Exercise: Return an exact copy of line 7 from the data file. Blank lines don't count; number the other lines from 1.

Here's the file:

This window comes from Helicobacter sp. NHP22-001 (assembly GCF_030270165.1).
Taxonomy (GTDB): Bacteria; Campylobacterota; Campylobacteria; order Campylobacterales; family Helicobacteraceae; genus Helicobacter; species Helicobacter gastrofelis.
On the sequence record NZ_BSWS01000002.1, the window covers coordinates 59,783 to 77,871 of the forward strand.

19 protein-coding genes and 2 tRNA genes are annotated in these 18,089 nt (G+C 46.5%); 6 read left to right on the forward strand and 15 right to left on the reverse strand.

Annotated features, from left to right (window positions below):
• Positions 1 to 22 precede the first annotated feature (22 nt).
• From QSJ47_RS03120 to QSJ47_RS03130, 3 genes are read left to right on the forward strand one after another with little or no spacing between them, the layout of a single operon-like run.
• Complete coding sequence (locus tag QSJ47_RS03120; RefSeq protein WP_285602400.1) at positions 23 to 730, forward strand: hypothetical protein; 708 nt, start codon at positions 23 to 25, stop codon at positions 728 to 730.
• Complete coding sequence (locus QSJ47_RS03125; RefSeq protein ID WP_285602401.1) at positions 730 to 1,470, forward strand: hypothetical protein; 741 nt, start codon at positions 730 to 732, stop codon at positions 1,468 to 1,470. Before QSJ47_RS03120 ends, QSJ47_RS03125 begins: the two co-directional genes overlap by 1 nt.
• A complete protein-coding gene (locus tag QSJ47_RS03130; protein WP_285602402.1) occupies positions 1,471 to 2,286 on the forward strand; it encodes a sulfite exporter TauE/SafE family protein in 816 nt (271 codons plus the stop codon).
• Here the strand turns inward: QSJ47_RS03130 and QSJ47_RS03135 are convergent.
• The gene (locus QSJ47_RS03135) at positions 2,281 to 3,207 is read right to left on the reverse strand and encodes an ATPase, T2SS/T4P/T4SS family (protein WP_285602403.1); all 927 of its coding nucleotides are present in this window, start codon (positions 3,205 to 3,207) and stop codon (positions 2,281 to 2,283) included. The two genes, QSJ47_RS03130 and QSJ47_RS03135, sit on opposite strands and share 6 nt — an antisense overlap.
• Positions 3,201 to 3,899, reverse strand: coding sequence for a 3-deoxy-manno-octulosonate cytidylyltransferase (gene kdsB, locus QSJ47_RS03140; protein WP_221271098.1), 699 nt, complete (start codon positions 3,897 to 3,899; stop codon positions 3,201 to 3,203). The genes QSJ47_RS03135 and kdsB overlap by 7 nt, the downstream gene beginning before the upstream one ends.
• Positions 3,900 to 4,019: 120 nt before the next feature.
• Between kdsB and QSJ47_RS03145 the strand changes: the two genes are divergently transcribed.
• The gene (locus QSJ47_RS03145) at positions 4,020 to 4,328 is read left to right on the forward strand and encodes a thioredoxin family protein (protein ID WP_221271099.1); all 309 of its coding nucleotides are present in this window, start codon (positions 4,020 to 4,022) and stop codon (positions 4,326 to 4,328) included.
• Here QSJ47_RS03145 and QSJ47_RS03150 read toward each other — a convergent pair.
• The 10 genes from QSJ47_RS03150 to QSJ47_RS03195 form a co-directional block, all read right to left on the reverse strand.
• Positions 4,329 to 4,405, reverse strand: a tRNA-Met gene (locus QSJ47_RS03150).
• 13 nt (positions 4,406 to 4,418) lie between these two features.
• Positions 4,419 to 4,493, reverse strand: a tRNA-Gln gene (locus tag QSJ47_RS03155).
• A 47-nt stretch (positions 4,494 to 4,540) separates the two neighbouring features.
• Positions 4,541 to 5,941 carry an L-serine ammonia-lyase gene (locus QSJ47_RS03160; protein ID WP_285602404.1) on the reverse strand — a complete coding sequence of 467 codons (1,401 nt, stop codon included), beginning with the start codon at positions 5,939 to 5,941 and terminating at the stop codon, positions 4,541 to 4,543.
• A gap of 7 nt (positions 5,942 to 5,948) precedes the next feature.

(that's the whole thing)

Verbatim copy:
• From QSJ47_RS03120 to QSJ47_RS03130, 3 genes are read left to right on the forward strand one after another with little or no spacing between them, the layout of a single operon-like run.